Science Report Help

Discussion in 'Homework Help' started by Sharie, Feb 26, 2012.

1. Sharie Thread Starter New Member

Feb 26, 2012
3
0

Ohm's Law - Resistance?

Below are the results of an experiment I did at school to determine the resistance of an unknown resistor. The results are all over the place and I am having difficulty explaining what went wrong.

The Resistor's actual resistance was 2.2 ohms, but the results were considerably different. I need to explain the results and if the percentage errors are acceptable, but I am having trouble understanding all of this.

1. Can someone please explain why these results likely occurred (errors in the experiment)?, and;
2. Are there any relationships between the results I should highlight (like the amps dropping as the resistance increases in Trails 3 and 4 where the voltage is constant)?

Trial Current (Amps) Voltage (Volts) Resistance Percentage Error:
1 0.74 1.5 2.027 -7.863%
2 0.82 1 1.2195 -44.5681%
3 0.2 0.5 2.5 13.53%
4 0.14 0.5 3.5714 62.336%

2. justtrying Senior Member

Mar 9, 2011
330
891
whether the percentage errors are acceptable depends on the tolerance of your resistor. If it is 10% (most often used for experiments), then you have one good trial and 13% is not that bad. But now you have to think what may have gone wrong. Notice how there is hardly any change in current btw trials 1 and 2 and none at all between trials 3 and 4, I find that curious. Think over how you carried out the procedure.

3. Sharie Thread Starter New Member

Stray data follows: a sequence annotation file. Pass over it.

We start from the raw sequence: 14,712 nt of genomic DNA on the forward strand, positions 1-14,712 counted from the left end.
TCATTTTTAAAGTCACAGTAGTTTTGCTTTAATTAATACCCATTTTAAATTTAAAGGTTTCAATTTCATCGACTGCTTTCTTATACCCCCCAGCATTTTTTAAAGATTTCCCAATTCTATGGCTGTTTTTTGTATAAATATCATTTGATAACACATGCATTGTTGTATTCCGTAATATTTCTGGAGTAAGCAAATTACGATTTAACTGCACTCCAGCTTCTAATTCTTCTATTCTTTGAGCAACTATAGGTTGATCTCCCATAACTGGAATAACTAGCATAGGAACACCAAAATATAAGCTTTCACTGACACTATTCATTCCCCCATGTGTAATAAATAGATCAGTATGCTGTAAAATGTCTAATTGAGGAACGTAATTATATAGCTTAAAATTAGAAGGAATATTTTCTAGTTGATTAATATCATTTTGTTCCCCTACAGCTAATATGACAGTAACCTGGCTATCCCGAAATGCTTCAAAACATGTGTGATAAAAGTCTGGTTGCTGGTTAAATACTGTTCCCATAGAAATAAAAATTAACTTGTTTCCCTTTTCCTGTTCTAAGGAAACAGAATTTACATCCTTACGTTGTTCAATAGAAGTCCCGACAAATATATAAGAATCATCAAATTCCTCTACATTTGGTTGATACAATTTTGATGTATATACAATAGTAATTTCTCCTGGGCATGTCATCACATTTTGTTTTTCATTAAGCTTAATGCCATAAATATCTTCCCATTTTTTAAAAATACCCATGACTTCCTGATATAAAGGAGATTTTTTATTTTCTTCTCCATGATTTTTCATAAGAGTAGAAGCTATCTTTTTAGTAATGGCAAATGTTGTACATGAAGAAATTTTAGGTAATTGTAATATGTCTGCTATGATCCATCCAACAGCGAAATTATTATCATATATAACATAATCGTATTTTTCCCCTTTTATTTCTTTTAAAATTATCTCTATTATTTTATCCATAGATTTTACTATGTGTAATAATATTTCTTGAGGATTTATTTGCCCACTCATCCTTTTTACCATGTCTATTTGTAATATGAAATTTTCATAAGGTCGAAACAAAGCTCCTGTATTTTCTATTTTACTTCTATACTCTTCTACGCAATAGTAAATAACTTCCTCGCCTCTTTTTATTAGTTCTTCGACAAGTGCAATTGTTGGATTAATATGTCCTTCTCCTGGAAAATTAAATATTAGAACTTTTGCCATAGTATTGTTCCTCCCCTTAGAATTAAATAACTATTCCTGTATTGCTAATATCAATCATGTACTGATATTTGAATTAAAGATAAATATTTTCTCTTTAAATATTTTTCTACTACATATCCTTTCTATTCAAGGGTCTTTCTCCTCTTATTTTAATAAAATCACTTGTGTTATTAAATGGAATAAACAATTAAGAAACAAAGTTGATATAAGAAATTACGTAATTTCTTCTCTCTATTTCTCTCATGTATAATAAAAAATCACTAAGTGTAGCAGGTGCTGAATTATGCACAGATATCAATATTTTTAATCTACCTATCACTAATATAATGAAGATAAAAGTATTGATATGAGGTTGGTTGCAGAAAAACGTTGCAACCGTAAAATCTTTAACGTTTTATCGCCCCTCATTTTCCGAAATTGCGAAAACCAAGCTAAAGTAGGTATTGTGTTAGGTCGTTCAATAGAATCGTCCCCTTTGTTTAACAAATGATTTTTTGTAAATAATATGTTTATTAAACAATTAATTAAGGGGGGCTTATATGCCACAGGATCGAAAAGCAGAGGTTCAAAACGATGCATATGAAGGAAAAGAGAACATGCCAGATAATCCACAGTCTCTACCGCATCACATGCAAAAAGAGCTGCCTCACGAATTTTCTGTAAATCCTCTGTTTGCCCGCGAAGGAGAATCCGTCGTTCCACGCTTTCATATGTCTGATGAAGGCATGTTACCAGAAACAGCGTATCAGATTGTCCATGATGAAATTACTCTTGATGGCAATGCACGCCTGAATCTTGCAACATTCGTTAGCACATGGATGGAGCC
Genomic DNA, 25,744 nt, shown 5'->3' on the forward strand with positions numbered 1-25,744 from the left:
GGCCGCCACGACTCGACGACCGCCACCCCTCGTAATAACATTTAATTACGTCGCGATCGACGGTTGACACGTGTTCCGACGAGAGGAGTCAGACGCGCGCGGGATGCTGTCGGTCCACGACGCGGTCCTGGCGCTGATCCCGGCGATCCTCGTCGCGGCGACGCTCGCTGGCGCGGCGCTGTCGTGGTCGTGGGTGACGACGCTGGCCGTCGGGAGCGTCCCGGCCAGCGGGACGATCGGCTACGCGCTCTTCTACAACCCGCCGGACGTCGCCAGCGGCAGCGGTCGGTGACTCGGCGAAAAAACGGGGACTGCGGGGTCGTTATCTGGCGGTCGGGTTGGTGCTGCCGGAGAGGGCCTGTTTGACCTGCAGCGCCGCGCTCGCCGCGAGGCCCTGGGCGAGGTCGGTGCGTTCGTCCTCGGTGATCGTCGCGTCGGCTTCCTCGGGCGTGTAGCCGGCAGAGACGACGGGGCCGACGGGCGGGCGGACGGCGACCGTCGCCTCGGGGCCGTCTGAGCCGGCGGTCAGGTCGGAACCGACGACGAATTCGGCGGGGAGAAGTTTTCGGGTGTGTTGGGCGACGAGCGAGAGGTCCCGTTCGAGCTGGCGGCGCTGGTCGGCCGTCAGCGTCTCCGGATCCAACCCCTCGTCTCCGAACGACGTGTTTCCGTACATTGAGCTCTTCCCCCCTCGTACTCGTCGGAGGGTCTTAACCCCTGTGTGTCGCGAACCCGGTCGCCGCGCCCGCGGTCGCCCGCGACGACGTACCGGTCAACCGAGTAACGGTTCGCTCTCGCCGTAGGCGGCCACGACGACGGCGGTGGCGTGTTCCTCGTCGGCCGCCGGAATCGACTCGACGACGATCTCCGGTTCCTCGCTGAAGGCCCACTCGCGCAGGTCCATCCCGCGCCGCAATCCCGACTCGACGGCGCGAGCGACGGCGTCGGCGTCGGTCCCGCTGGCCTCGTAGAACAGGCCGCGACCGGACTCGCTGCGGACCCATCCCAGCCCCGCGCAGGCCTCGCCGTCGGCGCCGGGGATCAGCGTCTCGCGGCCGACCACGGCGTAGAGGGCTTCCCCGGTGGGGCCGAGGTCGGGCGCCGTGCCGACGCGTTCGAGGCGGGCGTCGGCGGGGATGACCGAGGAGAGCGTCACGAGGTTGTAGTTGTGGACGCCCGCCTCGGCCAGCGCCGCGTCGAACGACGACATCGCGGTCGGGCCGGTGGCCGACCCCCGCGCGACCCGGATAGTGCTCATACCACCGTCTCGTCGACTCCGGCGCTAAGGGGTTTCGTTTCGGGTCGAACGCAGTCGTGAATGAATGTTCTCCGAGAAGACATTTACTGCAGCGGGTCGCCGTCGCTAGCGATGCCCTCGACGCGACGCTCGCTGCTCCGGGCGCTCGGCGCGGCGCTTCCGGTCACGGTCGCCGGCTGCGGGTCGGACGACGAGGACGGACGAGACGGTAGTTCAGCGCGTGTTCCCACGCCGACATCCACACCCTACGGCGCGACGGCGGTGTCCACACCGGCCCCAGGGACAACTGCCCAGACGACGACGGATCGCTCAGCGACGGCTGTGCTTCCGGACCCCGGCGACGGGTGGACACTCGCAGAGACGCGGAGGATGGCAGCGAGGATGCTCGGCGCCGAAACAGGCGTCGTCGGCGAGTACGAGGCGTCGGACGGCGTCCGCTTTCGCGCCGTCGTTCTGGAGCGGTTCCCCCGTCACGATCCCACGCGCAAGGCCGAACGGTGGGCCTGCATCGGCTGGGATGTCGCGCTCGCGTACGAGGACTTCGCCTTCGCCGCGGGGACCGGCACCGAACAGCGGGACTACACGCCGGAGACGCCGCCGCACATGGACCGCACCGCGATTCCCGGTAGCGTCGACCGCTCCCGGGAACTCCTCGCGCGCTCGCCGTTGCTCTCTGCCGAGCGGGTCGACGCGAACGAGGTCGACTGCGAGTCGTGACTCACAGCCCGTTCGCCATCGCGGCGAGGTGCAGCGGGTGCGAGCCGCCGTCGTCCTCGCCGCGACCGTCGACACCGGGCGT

Feb 26, 2012
3
0
Thank you ofr your answer. Unfortunately, I was away the day the experiment was conducted by my group and I only have their notes to go on. So, Trials 1,2 and 4 are way off the mark basically? So very little change in the voltage would be a result of the Rheostat, which we adjusted slightly after each Trial?
Thanks again for your help - just need to be pointed in the right direction with this. I've done so much reading, but have only managed to confused myself.

4. Sharie Thread Starter New Member

Feb 26, 2012
3
0
Sorry for the terrible spelling. I have been reading and typing all day. The group said they only slightly adjusted the rheostat after each trial, but could adjustments have caused such significant differences in the results?

5. justtrying Senior Member

Mar 9, 2011
330
891
Actually, I am re-reading your data, in trials 3 and 4, was voltage changed at all? it looks like voltage is 0.5 in both yet current changed, that just cannot happen...

Your group used rheo. to adjust voltage and then measured current through the resistor. The other thing to ensure is that correct voltage was measured (i.e. voltage drop across the resistor) - discuss it with your group since you were not there.

6. JoeJester AAC Fanatic!

Apr 26, 2005
4,018
1,772
Maybe it would help if you posted the lab proceedure used ... complete with schematic.

That would give us a clue of what the lab's objectives and could illuminate on what your lab mates may have done to produce the results.

7. BillB3857 AAC Fanatic!

Feb 28, 2009
2,477
382
When dealing with very low resistance values, even the length and size of the connecting wires can introduce errors. The leads on my digital VOM measure about 0.2 ohms with the test probes shorted.